I have to say, Meltdown by Thomas Woods is probably the first book about economics I’ve ever read. I really didn’t care too much for the subject in high school–probably because I figured it played no significant role in my life unless I decided to work on Wall Street or become an accountant. Well, that’s the impression I got from my teachers anyway. Too bad for me. I’m about 15 years late to the party.
Another name for this book could have been “Why Everything You Know About U.S. Economic Policy is Wrong” or “Why Government and the Mainstream Media is Totally Clueless When it Comes to Economics.” Of course, “Meltdown” is easier to fit on the cover and makes for a nice catch phrase. The subtitle reads: “A Free Market Look at Why the Stock Market Collapsed, the Economy Tanked, and Government Bailouts Will Make Things Worse.” If you think that consumer spending drives the economy you need to read this book. Period.
If you’ve never heard of Ludwig von Mises or the Austrian theory of economics this book will introduce you to both and your life will be the better for it. You may even be like me and be so intrigued by old, croggy, and deceased economists you’ve never heard of that you want to read even more about what they have to say. And in case you didn’t already know, Thomas Woods and Ron Paul (who wrote the foreword) are besties. Put these two in a room together with Peter Schiff or Lew Rockwell and watch the current administration twitch.
One of my favorite quotes from the book is: “When you ask a question that sends respectable opinion into hysterics, that’s often a sign you’re on the right track.”
I love how Ron Paul makes everything sound so simple and Woods has a very similar writing style. In the forward Dr. Paul writes, “We can probably expect an avalanche of books in the coming months that purport to tell us what happened to the economy and what we should do about it. They’ll be dead wrong, and most of the advice they provide will be dreadful. You can count on that . . . The more we intervene and the more we prop up economic zombies, the worse off we’ll be. But the sooner we understand whas has happened, assess our economic situation honestly, and rebuild our economy on a sound foundation, the sooner our fortunes will be restored.”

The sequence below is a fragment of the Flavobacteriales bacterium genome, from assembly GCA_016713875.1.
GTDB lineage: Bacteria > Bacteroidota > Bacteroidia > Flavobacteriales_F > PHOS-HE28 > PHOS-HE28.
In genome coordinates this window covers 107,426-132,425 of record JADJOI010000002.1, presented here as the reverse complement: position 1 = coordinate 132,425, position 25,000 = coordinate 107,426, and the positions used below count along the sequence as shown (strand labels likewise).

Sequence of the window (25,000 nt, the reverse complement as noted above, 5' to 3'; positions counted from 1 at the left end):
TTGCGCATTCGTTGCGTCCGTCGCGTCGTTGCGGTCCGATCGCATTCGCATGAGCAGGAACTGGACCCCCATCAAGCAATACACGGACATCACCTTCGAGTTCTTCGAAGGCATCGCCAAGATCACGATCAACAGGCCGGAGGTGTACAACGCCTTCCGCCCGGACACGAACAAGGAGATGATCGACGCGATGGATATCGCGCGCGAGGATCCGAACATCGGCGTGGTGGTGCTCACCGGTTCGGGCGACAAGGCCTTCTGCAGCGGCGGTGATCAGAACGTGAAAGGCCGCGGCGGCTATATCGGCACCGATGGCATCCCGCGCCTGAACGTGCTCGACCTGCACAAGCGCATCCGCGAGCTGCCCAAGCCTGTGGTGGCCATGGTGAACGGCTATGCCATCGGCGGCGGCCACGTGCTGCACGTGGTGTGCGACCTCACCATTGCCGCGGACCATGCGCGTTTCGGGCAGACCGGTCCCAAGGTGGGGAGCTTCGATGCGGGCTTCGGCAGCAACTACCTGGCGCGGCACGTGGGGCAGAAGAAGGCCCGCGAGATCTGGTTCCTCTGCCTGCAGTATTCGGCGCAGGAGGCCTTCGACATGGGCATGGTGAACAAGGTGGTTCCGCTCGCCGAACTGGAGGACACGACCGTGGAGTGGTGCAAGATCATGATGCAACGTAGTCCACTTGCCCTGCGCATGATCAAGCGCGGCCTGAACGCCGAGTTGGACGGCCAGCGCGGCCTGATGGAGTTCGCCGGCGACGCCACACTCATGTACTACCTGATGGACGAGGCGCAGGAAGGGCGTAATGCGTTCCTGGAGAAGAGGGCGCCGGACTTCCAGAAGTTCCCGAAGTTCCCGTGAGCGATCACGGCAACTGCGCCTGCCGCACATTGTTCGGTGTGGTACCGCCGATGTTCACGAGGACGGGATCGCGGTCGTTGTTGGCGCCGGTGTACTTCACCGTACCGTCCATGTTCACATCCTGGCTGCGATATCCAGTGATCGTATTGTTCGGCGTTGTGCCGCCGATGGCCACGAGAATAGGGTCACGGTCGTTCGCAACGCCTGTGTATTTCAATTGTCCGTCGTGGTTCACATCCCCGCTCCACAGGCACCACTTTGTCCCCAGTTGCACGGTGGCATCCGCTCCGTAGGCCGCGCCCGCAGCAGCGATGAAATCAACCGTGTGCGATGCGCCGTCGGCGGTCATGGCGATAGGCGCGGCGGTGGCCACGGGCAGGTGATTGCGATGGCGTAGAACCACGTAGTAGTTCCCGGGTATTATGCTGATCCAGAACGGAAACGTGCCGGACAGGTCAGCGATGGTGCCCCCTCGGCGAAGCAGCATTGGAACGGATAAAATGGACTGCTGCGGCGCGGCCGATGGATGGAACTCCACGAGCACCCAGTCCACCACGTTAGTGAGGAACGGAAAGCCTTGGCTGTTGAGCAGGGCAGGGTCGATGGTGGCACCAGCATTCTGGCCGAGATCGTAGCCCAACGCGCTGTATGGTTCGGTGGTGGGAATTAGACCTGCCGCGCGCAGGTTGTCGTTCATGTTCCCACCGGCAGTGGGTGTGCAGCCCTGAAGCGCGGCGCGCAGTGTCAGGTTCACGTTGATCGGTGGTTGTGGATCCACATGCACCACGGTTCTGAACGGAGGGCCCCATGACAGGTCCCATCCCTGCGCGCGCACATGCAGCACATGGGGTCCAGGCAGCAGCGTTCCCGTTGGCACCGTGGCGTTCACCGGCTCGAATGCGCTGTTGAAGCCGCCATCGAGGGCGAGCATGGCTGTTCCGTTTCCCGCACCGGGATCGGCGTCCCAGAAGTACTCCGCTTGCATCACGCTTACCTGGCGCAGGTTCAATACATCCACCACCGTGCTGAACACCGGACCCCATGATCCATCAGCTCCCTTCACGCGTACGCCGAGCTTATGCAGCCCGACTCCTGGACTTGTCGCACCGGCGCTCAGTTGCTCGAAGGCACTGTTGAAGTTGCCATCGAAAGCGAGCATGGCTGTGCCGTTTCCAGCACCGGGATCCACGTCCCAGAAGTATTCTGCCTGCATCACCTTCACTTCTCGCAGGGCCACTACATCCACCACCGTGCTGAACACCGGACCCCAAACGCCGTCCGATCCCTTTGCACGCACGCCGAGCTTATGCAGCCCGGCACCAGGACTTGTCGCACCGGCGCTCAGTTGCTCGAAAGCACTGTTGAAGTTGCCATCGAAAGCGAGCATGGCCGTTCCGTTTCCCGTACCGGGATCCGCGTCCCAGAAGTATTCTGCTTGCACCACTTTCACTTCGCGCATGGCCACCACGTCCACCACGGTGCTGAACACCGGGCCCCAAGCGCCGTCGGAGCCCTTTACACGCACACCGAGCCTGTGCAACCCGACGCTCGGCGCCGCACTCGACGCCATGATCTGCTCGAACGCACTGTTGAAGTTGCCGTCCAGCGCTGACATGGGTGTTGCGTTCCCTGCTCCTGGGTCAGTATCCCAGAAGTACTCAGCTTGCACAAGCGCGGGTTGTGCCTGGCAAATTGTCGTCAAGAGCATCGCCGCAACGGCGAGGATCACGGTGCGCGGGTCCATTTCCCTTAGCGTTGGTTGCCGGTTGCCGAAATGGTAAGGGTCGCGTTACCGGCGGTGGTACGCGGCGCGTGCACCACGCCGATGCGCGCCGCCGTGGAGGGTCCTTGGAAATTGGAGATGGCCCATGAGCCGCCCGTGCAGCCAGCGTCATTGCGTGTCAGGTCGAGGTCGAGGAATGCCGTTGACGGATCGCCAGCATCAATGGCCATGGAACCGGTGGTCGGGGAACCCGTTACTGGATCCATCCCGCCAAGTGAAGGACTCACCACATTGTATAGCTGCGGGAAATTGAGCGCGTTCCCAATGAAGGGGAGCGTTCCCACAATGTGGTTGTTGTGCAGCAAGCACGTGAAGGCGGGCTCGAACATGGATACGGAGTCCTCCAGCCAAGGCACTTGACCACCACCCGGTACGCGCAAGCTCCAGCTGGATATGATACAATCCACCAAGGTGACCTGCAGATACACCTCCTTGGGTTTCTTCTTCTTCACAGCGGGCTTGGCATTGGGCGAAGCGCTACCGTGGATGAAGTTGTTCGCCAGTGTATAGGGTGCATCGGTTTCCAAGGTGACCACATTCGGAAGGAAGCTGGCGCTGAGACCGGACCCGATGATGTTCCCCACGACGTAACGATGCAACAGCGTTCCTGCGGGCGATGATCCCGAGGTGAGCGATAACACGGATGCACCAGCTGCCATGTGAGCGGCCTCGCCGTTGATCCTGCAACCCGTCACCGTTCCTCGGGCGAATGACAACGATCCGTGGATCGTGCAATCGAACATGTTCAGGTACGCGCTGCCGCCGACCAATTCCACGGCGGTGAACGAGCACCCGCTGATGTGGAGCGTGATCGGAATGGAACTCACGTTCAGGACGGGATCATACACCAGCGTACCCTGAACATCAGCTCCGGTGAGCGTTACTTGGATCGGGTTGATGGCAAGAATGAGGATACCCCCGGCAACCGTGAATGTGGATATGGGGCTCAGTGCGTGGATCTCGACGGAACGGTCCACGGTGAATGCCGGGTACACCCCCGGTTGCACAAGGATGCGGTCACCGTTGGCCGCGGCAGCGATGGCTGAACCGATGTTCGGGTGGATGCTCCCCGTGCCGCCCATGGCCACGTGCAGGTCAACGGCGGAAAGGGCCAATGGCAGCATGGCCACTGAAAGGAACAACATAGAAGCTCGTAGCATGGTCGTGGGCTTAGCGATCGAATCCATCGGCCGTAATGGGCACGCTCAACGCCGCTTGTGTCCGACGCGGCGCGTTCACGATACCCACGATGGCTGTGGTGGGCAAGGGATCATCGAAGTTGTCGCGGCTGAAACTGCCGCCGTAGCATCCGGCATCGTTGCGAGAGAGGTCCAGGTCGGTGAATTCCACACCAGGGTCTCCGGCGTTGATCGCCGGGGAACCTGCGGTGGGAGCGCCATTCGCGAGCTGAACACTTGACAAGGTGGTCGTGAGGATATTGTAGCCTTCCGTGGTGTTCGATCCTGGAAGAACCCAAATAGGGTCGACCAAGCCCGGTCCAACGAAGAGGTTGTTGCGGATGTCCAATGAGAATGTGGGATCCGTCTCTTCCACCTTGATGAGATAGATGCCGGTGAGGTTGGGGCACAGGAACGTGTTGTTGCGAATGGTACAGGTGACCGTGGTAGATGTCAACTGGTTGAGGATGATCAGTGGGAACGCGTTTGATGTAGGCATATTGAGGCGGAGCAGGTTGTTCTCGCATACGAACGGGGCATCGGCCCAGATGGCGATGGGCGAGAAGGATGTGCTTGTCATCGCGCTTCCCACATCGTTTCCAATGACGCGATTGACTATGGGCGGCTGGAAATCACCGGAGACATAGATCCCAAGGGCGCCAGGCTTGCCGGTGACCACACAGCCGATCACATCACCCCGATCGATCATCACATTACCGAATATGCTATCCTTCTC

As I write this blog post, Meltdown currently has 182 reviews on Amazon with an average customer review rating of 4.5 stars. About 83% of reviewers gave the book 5 stars. I found many of the reviews quite compelling, including those titled ‘The Most Important Debate in Our Lifetime’, ‘Buy a Second Copy to Throw at the TV’, and ‘The Fed’s Fingerprints Are All Over It’. Other comments include ‘Common Sense From an Uncommon Economist’, ‘Contains the Clearest Thinking on Our Current Economic Situation’, and of course the classic ‘Must Read’.
The theories of Keynesian economics (which are supported by President Obama along and 99.9% of Washington) seem to be gaining in popularity and this book serves up an educated and well-researched rebuttal to many of the remarks you’ll be sure to hear emerging from the media, politicians, and even gatherings at the water cooler in the coming days, weeks, and months.
Chapter 1: The Elephant in the Living Room introduces us to the Federal Reserve. Since its creation in 1913, the Federal Reserve has done everything in its power to intervene with the workings of the free market. As always, the free market gets blamed for the boom-bust cycle when it’s the Fed’s intervention into the economy that creates the problem. Woods includes a quote from Henry Hazlitt: “These artificial booms must end in a crisis and a slump, and . . . worse than the slump itself may be the public delusion that the slump has been caused, not by previous inflation, but by the inherent defects of ‘capitalism’.”